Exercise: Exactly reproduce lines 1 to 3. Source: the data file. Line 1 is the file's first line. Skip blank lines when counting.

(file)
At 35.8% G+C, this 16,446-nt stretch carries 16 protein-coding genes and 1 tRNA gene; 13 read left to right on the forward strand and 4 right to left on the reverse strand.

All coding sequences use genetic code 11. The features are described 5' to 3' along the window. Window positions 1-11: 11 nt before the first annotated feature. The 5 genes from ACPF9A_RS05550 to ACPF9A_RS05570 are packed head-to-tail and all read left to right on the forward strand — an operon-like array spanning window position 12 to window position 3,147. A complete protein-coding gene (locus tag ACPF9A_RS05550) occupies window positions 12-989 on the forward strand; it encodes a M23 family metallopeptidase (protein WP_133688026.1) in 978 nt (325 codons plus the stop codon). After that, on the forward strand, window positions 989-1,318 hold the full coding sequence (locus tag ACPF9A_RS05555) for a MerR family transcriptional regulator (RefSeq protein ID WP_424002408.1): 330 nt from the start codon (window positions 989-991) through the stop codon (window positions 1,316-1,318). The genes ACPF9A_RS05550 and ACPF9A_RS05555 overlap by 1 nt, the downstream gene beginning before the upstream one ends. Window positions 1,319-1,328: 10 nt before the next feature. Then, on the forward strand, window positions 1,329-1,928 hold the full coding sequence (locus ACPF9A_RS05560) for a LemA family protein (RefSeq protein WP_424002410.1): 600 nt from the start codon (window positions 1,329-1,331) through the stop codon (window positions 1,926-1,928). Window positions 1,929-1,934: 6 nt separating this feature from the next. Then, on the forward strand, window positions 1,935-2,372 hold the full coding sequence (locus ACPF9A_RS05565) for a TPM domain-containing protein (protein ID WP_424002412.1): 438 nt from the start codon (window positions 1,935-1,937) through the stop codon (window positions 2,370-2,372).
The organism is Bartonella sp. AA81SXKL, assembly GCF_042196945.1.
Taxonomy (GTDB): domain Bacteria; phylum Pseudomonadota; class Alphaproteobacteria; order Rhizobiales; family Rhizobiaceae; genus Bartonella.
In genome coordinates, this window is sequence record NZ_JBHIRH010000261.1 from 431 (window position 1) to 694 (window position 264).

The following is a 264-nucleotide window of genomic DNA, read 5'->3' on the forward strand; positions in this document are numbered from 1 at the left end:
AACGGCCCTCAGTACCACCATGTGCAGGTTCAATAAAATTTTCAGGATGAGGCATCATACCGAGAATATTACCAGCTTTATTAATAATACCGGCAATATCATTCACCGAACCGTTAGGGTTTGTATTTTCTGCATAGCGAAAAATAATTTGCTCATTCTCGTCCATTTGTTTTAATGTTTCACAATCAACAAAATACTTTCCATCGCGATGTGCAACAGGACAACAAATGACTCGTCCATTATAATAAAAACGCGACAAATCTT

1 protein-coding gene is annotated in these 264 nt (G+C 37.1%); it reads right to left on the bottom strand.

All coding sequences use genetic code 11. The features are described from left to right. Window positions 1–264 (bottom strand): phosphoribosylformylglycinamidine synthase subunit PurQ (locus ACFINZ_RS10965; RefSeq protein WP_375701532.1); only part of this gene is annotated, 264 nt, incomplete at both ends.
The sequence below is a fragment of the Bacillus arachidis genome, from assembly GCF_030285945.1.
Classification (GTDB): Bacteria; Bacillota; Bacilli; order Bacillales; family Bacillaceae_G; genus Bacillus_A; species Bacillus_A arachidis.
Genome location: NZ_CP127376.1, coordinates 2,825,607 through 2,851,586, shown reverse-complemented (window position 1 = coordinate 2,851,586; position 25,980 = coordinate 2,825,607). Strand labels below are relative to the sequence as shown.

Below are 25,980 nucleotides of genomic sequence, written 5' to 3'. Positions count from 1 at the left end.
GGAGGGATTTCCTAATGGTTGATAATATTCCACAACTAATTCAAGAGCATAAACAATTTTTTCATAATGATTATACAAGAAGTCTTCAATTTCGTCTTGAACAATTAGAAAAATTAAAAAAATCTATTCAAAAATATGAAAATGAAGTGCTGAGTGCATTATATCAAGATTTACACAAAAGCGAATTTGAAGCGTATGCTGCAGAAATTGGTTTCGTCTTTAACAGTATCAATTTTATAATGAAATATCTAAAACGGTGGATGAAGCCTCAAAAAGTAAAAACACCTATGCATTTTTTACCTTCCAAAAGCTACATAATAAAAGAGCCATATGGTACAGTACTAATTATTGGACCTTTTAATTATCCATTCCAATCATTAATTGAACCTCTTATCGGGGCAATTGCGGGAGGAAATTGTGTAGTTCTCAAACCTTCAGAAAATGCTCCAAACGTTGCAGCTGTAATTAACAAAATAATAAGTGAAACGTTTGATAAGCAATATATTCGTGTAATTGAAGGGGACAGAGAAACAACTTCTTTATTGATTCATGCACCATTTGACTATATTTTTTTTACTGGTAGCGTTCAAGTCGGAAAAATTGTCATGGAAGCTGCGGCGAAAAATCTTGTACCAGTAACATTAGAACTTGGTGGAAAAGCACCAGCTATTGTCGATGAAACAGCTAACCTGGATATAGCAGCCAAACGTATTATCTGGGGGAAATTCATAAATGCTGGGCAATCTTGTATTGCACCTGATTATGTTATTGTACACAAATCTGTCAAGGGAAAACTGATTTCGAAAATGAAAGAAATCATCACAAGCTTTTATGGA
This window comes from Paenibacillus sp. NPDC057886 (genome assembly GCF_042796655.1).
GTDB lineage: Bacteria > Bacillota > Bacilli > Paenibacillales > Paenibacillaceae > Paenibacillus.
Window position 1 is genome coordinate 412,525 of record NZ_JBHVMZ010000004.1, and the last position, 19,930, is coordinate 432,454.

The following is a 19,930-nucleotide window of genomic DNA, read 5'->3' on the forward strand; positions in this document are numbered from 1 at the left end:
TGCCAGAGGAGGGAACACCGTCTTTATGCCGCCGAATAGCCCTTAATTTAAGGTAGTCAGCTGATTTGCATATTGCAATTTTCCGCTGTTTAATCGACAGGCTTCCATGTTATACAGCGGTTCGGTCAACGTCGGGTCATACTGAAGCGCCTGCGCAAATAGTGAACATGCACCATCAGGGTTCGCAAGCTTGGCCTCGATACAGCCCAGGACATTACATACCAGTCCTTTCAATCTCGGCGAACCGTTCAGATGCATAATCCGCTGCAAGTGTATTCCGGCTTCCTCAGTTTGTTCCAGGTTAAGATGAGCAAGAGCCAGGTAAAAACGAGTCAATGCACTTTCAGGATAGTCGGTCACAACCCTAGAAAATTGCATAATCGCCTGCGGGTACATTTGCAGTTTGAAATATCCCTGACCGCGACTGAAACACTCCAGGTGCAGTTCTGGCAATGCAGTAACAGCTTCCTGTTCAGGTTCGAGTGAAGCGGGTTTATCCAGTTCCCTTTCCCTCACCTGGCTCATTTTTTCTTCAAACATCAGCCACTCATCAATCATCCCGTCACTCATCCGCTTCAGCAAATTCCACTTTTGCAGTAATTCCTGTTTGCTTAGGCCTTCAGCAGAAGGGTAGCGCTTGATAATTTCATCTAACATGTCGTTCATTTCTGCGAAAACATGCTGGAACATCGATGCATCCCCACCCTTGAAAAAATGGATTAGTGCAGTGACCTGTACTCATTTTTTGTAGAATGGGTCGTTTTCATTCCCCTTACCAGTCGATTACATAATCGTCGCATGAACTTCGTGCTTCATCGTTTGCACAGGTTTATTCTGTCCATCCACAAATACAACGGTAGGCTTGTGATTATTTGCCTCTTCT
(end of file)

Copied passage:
At 35.8% G+C, this 16,446-nt stretch carries 16 protein-coding genes and 1 tRNA gene; 13 read left to right on the forward strand and 4 right to left on the reverse strand.

All coding sequences use genetic code 11. The features are described 5' to 3' along the window. Window positions 1-11: 11 nt before the first annotated feature. The 5 genes from ACPF9A_RS05550 to ACPF9A_RS05570 are packed head-to-tail and all read left to right on the forward strand — an operon-like array spanning window position 12 to window position 3,147. A complete protein-coding gene (locus tag ACPF9A_RS05550) occupies window positions 12-989 on the forward strand; it encodes a M23 family metallopeptidase (protein WP_133688026.1) in 978 nt (325 codons plus the stop codon). After that, on the forward strand, window positions 989-1,318 hold the full coding sequence (locus tag ACPF9A_RS05555) for a MerR family transcriptional regulator (RefSeq protein ID WP_424002408.1): 330 nt from the start codon (window positions 989-991) through the stop codon (window positions 1,316-1,318). The genes ACPF9A_RS05550 and ACPF9A_RS05555 overlap by 1 nt, the downstream gene beginning before the upstream one ends. Window positions 1,319-1,328: 10 nt before the next feature. Then, on the forward strand, window positions 1,329-1,928 hold the full coding sequence (locus ACPF9A_RS05560) for a LemA family protein (RefSeq protein WP_424002410.1): 600 nt from the start codon (window positions 1,329-1,331) through the stop codon (window positions 1,926-1,928). Window positions 1,929-1,934: 6 nt separating this feature from the next. Then, on the forward strand, window positions 1,935-2,372 hold the full coding sequence (locus ACPF9A_RS05565) for a TPM domain-containing protein (protein ID WP_424002412.1): 438 nt from the start codon (window positions 1,935-1,937) through the stop codon (window positions 2,370-2,372).
The organism is Bartonella sp. AA81SXKL, assembly GCF_042196945.1.